Signature SBS7a in pediatric BCP-ALL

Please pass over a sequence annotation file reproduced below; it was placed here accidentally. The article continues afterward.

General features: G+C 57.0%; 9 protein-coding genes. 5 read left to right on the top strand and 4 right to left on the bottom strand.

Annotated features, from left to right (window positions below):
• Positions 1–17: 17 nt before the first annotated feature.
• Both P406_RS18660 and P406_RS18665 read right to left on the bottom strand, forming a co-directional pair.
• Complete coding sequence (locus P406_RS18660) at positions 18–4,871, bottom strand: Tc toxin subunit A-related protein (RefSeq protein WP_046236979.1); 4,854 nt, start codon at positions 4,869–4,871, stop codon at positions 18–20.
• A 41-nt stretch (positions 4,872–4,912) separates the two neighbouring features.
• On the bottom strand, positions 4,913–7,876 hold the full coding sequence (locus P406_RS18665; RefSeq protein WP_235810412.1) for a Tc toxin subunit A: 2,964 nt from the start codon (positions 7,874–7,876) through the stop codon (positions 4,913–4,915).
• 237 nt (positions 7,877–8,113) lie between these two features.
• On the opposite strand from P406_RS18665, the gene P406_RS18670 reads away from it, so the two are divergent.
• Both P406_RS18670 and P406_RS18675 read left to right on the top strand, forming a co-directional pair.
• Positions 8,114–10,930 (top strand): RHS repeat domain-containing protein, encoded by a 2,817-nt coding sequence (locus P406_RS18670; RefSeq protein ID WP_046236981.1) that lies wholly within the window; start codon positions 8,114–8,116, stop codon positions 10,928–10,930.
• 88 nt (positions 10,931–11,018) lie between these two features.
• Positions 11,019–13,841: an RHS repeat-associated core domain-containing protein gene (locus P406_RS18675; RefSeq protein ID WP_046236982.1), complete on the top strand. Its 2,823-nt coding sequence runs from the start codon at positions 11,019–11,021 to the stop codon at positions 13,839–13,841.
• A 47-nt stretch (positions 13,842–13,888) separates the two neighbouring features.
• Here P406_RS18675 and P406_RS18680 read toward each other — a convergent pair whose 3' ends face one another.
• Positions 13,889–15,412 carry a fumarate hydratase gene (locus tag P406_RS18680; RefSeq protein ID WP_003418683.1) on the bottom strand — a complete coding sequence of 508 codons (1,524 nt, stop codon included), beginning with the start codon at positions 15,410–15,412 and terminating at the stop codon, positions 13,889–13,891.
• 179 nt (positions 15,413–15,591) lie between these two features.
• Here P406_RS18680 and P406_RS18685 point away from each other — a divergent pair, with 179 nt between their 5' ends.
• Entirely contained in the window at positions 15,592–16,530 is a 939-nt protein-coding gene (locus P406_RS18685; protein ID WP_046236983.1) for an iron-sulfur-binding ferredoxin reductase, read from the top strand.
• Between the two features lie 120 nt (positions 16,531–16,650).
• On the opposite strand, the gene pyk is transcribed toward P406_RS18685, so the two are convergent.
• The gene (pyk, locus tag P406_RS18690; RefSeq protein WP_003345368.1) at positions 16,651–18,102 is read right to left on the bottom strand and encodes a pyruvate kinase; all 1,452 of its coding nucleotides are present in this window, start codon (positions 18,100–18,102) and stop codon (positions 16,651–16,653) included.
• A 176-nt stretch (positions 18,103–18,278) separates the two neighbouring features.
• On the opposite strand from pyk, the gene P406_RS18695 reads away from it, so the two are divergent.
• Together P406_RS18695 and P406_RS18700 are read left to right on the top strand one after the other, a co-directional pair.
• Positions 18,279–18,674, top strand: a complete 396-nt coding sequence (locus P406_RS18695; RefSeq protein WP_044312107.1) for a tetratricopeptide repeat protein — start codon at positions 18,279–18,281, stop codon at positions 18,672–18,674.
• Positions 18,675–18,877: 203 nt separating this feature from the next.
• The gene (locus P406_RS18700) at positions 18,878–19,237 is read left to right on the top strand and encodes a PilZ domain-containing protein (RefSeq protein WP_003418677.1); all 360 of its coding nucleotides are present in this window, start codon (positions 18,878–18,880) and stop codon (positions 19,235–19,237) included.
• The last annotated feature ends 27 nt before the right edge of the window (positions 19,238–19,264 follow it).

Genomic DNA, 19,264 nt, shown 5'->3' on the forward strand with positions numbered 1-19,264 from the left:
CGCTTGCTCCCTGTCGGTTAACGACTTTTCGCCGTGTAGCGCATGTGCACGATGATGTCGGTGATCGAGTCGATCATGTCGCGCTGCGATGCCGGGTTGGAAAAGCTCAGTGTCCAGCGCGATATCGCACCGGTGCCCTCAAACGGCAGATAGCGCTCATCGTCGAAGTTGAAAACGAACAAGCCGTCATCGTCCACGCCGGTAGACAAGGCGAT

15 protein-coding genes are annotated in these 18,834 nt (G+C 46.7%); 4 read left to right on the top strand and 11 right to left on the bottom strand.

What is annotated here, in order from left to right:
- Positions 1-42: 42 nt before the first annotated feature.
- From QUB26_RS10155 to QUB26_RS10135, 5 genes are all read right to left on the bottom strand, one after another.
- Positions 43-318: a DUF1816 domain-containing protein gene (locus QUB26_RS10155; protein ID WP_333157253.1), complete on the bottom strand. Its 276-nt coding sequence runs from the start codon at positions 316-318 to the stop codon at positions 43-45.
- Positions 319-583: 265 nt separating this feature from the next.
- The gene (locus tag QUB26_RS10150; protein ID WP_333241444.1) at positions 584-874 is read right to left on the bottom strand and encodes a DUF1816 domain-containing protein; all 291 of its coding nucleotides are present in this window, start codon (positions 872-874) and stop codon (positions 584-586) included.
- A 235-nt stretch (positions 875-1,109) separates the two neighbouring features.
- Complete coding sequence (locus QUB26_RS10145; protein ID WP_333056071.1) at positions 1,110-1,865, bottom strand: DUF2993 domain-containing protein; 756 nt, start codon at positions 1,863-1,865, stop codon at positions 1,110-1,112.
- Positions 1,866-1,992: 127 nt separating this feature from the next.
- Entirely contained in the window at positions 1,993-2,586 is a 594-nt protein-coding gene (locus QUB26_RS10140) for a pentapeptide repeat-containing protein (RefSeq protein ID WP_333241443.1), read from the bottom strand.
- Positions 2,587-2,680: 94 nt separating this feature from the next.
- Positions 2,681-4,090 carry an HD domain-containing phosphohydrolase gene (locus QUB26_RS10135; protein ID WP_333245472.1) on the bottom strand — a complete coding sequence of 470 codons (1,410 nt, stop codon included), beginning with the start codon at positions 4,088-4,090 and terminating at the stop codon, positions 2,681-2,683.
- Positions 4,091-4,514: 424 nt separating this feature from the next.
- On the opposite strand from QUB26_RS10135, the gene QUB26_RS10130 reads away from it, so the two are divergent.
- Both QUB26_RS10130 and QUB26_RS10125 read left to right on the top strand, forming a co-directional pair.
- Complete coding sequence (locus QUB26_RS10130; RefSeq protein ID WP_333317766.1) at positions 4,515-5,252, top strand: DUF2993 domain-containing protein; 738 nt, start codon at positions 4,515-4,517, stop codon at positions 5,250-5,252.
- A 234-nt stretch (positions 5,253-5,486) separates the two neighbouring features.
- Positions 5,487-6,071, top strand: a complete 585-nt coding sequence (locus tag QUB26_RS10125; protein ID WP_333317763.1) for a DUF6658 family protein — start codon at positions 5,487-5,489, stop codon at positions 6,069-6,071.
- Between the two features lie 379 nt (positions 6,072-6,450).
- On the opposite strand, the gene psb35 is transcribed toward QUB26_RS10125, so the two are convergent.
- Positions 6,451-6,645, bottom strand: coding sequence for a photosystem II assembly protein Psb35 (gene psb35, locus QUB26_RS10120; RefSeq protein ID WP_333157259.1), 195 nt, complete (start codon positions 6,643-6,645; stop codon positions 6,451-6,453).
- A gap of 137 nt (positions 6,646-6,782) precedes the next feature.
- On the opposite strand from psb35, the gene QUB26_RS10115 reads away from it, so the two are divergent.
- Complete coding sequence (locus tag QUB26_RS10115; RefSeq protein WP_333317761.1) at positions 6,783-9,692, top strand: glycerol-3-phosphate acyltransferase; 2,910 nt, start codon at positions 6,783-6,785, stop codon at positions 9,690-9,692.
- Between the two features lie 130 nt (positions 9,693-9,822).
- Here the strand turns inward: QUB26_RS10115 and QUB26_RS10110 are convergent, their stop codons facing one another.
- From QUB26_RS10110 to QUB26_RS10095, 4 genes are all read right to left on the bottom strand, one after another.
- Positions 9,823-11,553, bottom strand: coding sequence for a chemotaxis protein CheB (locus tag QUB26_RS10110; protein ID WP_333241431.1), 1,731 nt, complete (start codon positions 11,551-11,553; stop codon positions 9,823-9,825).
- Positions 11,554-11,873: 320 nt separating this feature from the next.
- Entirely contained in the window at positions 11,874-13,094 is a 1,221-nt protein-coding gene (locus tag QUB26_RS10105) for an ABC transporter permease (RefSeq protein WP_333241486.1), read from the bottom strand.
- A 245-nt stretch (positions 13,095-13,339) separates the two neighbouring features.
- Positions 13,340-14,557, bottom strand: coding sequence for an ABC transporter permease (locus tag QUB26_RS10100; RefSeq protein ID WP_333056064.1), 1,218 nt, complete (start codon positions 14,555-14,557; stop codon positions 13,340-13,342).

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Acute lymphoblastic leukemia (ALL) is the most common childhood cancer in the Netherlands, with an incidence of around 115 new cases per year. Although the survival rates have reached 90%, the underlying mutational mechanisms are still not fully understood. Multiple genetic subtypes have been identified, with large differences in prognosis. While patients with ALL typically have a very low tumor mutation burden (TMB), some patients show the presence of an active mutational process which can increase the TMB1–3 . To gain insight into which mutational processes play a role in the carcinogenesis and drug resistance of ALL, we extracted mutational signatures from whole genome sequencing data. Strikingly, we have identified 14 patients with ALL across multiple cohorts who show a mutational profile similar to single base substitution signature 7a (SBS7a), which is typically seen in melanomas and has been associated with damage by ultraviolet (UV) light. Here, we aim to study the etiology of mutational signature SBS7a in ALL by analyzing common features between SBS7a-positive ALL samples and comparing them with those found in melanomas. Major copy number alterations (CNAs) were often found in chromosome 21. Additionally, copy number analysis showed that the presence of signature SBS7a is enriched within the group of ALL patients with intrachromosomal amplifications of chromosome 21 (iAMP21). While amplifications of chromosome 21 were found to be neither sufficient nor necessary for the development of signature SBS7a, CNAs were always present prior to SBS7a mutations. Next, we compared SBS7a-postive ALL patients to patients with melanomas, in which SBS7a is known to be caused by UV light, to investigate a possible role for UV light in the mutagenesis of ALL. While some characteristics of SBS7a in melanomas could also be found in ALL, such as an overrepresentation of SNVs on the untranscribed strand of the deoxyribonucleic acid (DNA), no replication bias was found. All patients with signature SBS7a also showed the presence of doublet base substitution signature 1 (DBS1), which can be caused by UV light. The presence of insertion and deletion signature 13 (indel/ID13), however, could not be identified in patients with ALL, as opposed to most melanoma cases. Patients who had developed relapses provided information about the timing of SBS7a, showing that no new SBS7a mutations were gained after the initial diagnosis in 3 out of 5 patients. In the other 2 patients, however, new SBS7a mutations were present in the first relapse. Lastly, our data shows that SBS7a can influence disease progression through the inactivation of glucocorticoid-related genes, potentially leading to prednisolone resistance. Although UV light is unlikely to play a role in the development of ALL, our results show the presence of a similar type of damage in ALL for which the underlying mutational process has not yet been identified.